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I am trying to evalute the two following integrals

$$ I_1 = \int_0^\infty x \cos (x^3) \, \mathrm{d}x \quad \text{and} \quad I_2 = \int_0^\infty x \sin (x^3) \, \mathrm{d}x$$

I already know the numerical values, they are respectively

$$ I_1 = \frac{1}{6}\Gamma\left( \frac{2}{3} \right) \quad \text{and} \quad I_2 = \frac{1}{2\sqrt{3}}\Gamma\left( \frac{2}{3} \right) $$

Any ideas? I saw this on another forum and tried a few contours, but alas nothing worked. Thanks in advance =)

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  • $\begingroup$ I'm getting $I_1=\frac16\Gamma\left(\frac23\right)$... $\endgroup$ – J. M. is a poor mathematician Apr 24 '12 at 16:19
  • $\begingroup$ @J.M. That's what I got as well. $\endgroup$ – Ragib Zaman Apr 24 '12 at 16:30
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Here's one approach:

Consider the integral $$I_1+i I_2 = \int_0^{\infty} x e^{i u^3} du$$ With a change of variables $t = u^3$,

$$I_1+i I_2 = \frac{1}{3} \int_0^{\infty} t^{-\frac{1}{3}} e^{i t} \; dt$$ Since $\lim_{\sigma \downarrow 0} e^{(-\sigma + i)t} = e^{i t}$, we can write $$I_1+i I_2 = \lim_{\sigma \downarrow 0} \frac{1}{3} \int_0^{\infty} t^{-\frac{1}{3}} e^{(-\sigma + i)t} \; dt.$$

However, since the inner integral is just the Laplace transform of $t \mapsto t^{-\frac{1}{3}}$ evaluated at $s=\sigma - i$, we have $${I_1} + i{I_2} = \mathop {\lim }\limits_{\sigma \downarrow 0} \frac{1}{3}\frac{{\Gamma \left( {1 - \frac{1}{3}} \right)}}{{{{(\sigma - i)}^{1 - \frac{1}{3}}}}} = \frac{1}{3}\frac{{\Gamma \left( {\frac{2}{3}} \right)}}{{{{( - i)}^{\frac{2}{3}}}}} = \frac{1}{3}\Gamma \left( {\frac{2}{3}} \right)\left( {\frac{1}{2} + i\frac{{\sqrt 3 }}{2}} \right)$$ from which you get the desired result (with appropriate correction for $I_1)$.

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    $\begingroup$ Of course, this avoids the hard grind by using a table of Laplace transforms... $\endgroup$ – copper.hat Apr 24 '12 at 16:35
  • $\begingroup$ Great solution. I'll tweak the $\LaTeX$ a bit. $\endgroup$ – Pedro Tamaroff Apr 24 '12 at 16:36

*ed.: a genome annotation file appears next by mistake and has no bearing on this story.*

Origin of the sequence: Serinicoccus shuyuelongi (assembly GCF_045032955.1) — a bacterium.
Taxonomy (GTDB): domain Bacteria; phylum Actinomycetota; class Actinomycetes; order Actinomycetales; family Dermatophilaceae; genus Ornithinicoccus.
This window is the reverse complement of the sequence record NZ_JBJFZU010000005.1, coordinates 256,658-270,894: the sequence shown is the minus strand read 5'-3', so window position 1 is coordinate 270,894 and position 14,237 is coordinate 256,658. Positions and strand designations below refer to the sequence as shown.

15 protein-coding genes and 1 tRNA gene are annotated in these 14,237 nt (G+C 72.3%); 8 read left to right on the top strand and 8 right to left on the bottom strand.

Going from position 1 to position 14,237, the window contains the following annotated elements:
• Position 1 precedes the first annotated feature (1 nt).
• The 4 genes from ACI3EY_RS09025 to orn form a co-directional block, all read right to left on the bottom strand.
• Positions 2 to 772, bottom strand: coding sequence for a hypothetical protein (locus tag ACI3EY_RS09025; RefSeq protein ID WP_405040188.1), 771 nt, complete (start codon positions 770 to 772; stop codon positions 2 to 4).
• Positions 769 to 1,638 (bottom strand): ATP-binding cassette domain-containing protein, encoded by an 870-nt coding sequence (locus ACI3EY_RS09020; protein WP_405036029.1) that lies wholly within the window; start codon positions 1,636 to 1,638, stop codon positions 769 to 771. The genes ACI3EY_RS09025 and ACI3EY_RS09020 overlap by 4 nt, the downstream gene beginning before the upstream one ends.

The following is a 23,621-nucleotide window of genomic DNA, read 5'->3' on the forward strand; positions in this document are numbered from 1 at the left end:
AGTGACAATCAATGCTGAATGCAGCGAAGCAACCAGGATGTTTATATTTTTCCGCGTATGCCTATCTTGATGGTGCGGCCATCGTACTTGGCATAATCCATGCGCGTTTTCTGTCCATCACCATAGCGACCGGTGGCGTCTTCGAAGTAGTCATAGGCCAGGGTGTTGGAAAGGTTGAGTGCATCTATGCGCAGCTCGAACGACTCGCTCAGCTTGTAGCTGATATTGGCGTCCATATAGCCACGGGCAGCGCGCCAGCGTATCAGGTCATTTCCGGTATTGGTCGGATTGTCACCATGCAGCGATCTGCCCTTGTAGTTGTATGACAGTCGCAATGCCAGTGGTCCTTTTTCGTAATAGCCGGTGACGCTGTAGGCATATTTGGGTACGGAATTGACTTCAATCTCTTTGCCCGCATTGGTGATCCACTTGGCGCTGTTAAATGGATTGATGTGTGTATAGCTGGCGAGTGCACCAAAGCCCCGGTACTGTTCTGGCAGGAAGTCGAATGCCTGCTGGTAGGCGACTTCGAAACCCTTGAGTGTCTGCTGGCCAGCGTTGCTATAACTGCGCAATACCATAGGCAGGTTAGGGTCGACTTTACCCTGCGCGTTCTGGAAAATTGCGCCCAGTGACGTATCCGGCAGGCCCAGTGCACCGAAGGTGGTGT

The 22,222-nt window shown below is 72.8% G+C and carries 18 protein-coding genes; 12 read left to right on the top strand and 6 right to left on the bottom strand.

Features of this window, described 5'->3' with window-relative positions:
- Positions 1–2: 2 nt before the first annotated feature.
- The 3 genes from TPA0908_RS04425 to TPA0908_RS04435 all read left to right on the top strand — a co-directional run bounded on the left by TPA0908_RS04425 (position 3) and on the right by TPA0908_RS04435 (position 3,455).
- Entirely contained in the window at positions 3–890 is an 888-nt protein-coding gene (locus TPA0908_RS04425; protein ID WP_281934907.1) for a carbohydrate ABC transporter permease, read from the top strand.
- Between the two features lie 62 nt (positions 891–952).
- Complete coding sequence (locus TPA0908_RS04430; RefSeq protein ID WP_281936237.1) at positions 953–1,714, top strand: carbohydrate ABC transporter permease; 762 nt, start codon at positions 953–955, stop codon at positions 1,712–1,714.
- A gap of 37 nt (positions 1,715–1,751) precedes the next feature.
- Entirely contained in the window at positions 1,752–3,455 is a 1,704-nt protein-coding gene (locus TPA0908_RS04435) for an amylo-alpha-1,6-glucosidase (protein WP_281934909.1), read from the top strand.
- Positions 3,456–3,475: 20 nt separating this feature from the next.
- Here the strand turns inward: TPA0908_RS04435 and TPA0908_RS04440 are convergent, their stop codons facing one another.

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Consider $\displaystyle \int_{C_R} z^{-1/3} e^{iz} dz $ where $C_R$ is the quadrant of radius $R$ in upper-right quarter plane oriented counter-clockwise. There are no poles enclosed in the contour so its value is $0.$

As $R\to \infty:$

  • The integral of the part along the real axis tends to $\displaystyle I=\int^{\infty}_0 z^{-1/3} e^{iz} dz.$
  • The integral along the curved part tends to $0$ by Jordan's lemma.
  • The integral along the imaginary axis tends to $$ -i \int^{\infty}_0 (it)^{-1/3} e^{-t} dt .$$

So $$I = i^{2/3} \int^{\infty}_0 t^{-1/3} e^{-t} dt = i^{2/3} \Gamma(2/3).$$

Letting $z=x^3$ and taking real/imaginary parts gives

$$\int^{\infty}_0 x \cos(x^3) dx = \frac{1}{6} \Gamma(2/3) \ \text{ and } \int^{\infty}_0 x \sin(x^3) dx = \frac{1}{2\sqrt{3}} \Gamma(2/3).$$

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I think that just converting $cos(x)=\frac{e^{ix}+e^{-ix}}{2}$, then doing your integration by parts would probally do it for that one. Making the same change for sine would likly get your your integral.

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  • $\begingroup$ By doing that you are technically transforming the integral into a line integral on the complex plane. Then you would need to show how that $\int _C z^{-\frac{1}{3}}e^{-z}dz=\int_0^{\infty}t^{-\frac{1}{3}}e^{-t}dt$. Which atleast for me is not straight forward $\endgroup$ – N3buchadnezzar Apr 24 '12 at 16:05

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